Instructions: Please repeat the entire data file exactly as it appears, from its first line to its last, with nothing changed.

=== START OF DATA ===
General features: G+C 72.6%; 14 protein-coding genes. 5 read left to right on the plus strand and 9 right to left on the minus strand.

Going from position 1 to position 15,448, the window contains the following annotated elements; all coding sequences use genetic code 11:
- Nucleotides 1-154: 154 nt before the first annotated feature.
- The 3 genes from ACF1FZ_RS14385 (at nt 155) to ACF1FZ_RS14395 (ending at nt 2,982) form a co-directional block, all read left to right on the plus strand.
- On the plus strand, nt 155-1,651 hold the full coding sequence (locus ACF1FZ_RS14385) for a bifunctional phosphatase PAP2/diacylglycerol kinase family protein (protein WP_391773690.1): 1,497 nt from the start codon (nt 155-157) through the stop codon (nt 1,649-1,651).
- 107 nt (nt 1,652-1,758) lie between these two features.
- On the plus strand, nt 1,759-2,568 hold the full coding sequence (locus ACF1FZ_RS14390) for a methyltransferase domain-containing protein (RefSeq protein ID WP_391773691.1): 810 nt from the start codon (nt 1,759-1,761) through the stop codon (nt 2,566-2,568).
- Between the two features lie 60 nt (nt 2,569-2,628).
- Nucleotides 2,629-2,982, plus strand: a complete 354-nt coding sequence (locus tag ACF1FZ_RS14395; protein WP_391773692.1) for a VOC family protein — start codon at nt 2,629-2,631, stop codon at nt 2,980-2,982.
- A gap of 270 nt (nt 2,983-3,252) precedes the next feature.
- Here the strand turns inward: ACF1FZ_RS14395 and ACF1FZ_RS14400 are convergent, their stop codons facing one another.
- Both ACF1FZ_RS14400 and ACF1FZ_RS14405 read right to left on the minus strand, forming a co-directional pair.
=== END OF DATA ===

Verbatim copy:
General features: G+C 72.6%; 14 protein-coding genes. 5 read left to right on the plus strand and 9 right to left on the minus strand.

Going from position 1 to position 15,448, the window contains the following annotated elements; all coding sequences use genetic code 11:
- Nucleotides 1-154: 154 nt before the first annotated feature.
- The 3 genes from ACF1FZ_RS14385 (at nt 155) to ACF1FZ_RS14395 (ending at nt 2,982) form a co-directional block, all read left to right on the plus strand.
- On the plus strand, nt 155-1,651 hold the full coding sequence (locus ACF1FZ_RS14385) for a bifunctional phosphatase PAP2/diacylglycerol kinase family protein (protein WP_391773690.1): 1,497 nt from the start codon (nt 155-157) through the stop codon (nt 1,649-1,651).
- 107 nt (nt 1,652-1,758) lie between these two features.
- On the plus strand, nt 1,759-2,568 hold the full coding sequence (locus ACF1FZ_RS14390) for a methyltransferase domain-containing protein (RefSeq protein ID WP_391773691.1): 810 nt from the start codon (nt 1,759-1,761) through the stop codon (nt 2,566-2,568).
- Between the two features lie 60 nt (nt 2,569-2,628).
- Nucleotides 2,629-2,982, plus strand: a complete 354-nt coding sequence (locus tag ACF1FZ_RS14395; protein WP_391773692.1) for a VOC family protein — start codon at nt 2,629-2,631, stop codon at nt 2,980-2,982.
- A gap of 270 nt (nt 2,983-3,252) precedes the next feature.
- Here the strand turns inward: ACF1FZ_RS14395 and ACF1FZ_RS14400 are convergent, their stop codons facing one another.
- Both ACF1FZ_RS14400 and ACF1FZ_RS14405 read right to left on the minus strand, forming a co-directional pair.